Prostate cancer: NMR determines aggressiveness

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  • Published: Apr 15, 2018
  • Author: David Bradley
  • Channels: NMR Knowledge Base
thumbnail image: Prostate cancer: NMR determines aggressiveness

Aggressive metabolites

Prostatic adenocarcinoma with perineural invasion By Nephron [CC BY-SA 3.0 or GFDL from Wikimedia Commons]

Nuclear magnetic resonance (NMR) spectroscopy could help solve a commonly intractable medical problem: how to determine the aggressiveness of prostate cancer. The new approach could help oncologists identify which tumours could be life threatening and need radical treatment. Writing in the journal Scientific Reports, Leo Cheng of the Massachusetts General Hospital (MGH) and colleagues describe how cellular metabolites present in seemingly benign prostate tissue from a prostate gland known to contain cancerous cells can reveal the grade and stage of the tumour as well as determine its risk of recurrence.

"Prostate cancer detection through elevated PSA (prostate-specific antigen) levels followed by prostate tissue biopsies often cannot differentiate between patients with early-stage, indolent disease and those with aggressive cancers," explains Cheng. "The additional metabolic information provided by magnetic resonance spectroscopy can help guide treatment strategy, both to prevent overtreatment of slow-growing tumours - a critical and widely recognized current issue - and to identify the aggressive tumours for which additional treatment should be considered."

Tumour differentiation

Researchers estimate that almost three-quarters of men given a diagnosis of prostate cancer following PSA screening and biopsy will most likely have a less aggressive form of the disease. After treatment, the outcome for those patients is very good and there will be little impact on their future health. However, some 17 percent of cases are much more aggressive and are potentially lethal. Traditional histological analysis of prostate gland biopsies can easily overlook the most informative tissues, classifies tumours based on their cellular structural appearance. As such, it cannot distinguish between potentially lethal tumours that need aggressive treatment and those that might best be monitored for changes over time.

Perhaps one of the problems with the current approach to diagnostics in prostate cancer is that once an elevated PSA level is observed and recognised as indicative of the presence of prostate cancer, a biopsy of the tissue, or rather, several biopsies are taken at from random sites within the gland. This means that there is some degree of chance in whether or not those biopsies will miss the spot in terms of plucking out the cancerous tissue for further testing. The MGH team's approaching using NMR, or as it is more often referred to in medical circles, magnetic resonance spectroscopy (MRS), will reflect biochemical activity within tissue and allows problems to be detected irrespective of the specific site of biopsy.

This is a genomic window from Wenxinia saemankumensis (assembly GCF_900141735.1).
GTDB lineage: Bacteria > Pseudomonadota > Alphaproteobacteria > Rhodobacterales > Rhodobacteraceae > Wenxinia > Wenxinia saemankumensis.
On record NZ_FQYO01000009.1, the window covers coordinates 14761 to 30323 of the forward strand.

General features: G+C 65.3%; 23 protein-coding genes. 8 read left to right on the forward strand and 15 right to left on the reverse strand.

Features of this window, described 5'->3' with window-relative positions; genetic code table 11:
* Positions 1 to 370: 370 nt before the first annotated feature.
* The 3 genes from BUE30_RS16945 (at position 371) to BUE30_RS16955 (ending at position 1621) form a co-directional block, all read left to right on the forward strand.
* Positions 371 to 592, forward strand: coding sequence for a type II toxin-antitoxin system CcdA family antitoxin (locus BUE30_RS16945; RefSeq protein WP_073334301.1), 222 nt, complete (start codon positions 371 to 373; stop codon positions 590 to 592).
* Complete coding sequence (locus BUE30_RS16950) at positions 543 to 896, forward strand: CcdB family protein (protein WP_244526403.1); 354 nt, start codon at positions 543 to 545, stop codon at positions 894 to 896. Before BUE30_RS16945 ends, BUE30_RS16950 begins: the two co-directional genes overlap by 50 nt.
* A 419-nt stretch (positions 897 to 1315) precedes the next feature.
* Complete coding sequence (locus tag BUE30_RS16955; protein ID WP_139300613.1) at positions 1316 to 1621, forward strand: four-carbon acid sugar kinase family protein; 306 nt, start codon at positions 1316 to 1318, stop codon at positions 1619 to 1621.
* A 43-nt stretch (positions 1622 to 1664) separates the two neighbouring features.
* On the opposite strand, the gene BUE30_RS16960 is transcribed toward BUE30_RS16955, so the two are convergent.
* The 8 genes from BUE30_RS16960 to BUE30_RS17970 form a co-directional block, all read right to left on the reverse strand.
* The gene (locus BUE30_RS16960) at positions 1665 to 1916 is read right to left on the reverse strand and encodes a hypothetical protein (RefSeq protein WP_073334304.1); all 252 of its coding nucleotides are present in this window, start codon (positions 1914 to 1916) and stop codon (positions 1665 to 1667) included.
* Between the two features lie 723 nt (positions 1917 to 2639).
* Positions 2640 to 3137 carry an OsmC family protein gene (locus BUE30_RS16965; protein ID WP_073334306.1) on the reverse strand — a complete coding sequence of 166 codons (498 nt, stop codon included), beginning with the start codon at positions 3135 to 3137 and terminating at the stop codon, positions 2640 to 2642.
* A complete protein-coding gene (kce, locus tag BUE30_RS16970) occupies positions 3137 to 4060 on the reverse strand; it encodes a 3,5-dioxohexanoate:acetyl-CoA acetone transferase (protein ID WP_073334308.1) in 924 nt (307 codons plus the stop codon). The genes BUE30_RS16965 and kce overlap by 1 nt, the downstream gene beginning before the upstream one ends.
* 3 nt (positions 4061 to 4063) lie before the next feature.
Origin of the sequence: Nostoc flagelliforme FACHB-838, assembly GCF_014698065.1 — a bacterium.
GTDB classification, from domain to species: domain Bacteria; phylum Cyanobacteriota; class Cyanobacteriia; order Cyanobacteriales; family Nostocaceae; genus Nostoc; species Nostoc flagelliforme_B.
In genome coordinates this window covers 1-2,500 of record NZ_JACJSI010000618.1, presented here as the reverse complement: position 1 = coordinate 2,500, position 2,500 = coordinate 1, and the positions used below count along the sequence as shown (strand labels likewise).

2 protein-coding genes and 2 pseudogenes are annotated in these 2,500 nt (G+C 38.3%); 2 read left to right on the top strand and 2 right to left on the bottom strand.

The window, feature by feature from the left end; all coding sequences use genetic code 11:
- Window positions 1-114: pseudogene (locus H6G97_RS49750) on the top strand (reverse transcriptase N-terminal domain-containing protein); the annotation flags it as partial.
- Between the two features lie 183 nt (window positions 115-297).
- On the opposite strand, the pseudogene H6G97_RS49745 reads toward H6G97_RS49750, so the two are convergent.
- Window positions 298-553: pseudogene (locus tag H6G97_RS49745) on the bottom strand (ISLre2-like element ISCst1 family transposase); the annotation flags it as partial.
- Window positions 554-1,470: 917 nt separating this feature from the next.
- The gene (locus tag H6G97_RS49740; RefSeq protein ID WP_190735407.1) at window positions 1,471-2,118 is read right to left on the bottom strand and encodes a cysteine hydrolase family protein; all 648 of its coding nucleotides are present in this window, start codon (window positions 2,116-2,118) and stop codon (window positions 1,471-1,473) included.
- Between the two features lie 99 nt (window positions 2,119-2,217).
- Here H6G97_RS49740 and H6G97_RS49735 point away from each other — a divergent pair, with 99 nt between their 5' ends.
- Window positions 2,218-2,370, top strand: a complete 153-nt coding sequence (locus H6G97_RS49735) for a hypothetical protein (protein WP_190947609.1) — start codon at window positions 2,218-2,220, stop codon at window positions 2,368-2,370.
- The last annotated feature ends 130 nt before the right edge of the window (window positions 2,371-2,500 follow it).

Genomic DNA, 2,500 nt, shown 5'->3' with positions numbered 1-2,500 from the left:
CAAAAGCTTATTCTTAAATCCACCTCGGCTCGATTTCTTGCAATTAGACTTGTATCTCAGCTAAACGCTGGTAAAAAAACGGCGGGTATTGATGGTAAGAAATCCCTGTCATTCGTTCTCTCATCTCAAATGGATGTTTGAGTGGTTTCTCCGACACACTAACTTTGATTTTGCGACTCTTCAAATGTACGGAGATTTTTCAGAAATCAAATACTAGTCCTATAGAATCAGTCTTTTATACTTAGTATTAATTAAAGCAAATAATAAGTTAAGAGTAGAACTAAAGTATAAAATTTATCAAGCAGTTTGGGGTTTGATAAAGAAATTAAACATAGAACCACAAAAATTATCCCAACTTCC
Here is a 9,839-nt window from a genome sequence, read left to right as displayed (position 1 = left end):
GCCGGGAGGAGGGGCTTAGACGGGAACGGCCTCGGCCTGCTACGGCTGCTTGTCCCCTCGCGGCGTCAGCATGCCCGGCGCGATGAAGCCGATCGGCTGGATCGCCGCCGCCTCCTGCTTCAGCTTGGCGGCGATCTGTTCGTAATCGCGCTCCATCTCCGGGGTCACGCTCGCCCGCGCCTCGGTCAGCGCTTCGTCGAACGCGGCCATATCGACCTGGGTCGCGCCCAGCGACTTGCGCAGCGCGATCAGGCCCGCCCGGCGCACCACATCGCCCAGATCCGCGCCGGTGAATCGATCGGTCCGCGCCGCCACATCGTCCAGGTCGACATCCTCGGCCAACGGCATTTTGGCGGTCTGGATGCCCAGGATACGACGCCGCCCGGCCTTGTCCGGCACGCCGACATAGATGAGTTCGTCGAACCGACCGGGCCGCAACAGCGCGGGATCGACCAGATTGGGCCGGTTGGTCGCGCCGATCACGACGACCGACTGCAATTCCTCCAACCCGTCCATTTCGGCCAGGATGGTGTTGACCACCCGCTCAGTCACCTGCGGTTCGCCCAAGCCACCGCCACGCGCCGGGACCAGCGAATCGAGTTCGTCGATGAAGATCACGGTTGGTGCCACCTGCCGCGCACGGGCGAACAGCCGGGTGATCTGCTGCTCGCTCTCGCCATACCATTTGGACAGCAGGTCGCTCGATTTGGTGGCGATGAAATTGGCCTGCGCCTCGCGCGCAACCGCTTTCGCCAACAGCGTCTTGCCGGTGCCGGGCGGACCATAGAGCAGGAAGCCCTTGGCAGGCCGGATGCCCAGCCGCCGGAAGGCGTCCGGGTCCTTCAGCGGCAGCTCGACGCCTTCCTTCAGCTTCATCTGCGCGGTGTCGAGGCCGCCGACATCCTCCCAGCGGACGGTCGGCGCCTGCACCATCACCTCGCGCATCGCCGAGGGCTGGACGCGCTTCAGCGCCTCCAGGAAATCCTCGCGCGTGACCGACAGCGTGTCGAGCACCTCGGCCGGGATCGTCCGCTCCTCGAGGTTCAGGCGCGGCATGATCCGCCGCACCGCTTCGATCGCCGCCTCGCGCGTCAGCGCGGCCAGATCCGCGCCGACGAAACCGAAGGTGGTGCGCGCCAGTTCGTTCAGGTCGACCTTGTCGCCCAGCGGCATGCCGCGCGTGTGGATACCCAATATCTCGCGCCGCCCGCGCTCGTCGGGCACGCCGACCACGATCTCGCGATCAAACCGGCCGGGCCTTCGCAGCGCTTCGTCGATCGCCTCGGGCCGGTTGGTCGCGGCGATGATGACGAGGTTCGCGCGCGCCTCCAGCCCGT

Retrospective analysis

To test the approach, the researchers analyzed samples of benign prostate tissues from more than 150 men with a confirmed prostate cancer diagnosis that had led to complete removal of the prostate gland. Since this was a retrospective study of patients diagnosed up to 15 year ago, the researchers had access to both pathological analysis of the entire prostate gland and the ultimate outcome for each patient.

Metabolic changes in a 82 benign samples were tested first to see if there were metabolic changes that reflected the key prognostic factors - tumour grade, stage (or how far it has spread), and the probability of recurrence. They then analyzed samples separately from the remaining 76 patients and found the same associations between metabolite levels, grade, stage, and recurrence risk. Indeed, the metabolic data allowed them to determine whether or not what seemed to be benign prostate tissue was from a gland carrying an aggressive or less aggressive tumour or tumours and the localisation of the malign tissue. One specific metabolite, myo-inositol, a known tumour suppressor, were seen to be elevated in the tumours of patients with highly aggressive cancers. This is perhaps unsurprising, but that finding nevertheless needs additional information before it can be seen as leading to anything like a definitive route to diagnosis and prognosis.

"Measurement of a tumour's metabolic activity in the initial biopsy, even in histologically benign tissue, could help to determine whether a patient should have a prostatectomy or, for those with less aggressive disease, could enter active surveillance with peace of mind," suggests Cheng. The researchers are now analyzing samples from more than 400 additional prostate cancer cases and working to refine the field of metabolites that provide information valuable for treatment planning.

Related Links

Sci Rep 2018, online: "Metabolomic Prediction of Human Prostate Cancer Aggressiveness: Magnetic Resonance Spectroscopy of Histologically Benign Tissue"

Article by David Bradley

The views represented in this article are solely those of the author and do not necessarily represent those of John Wiley and Sons, Ltd.

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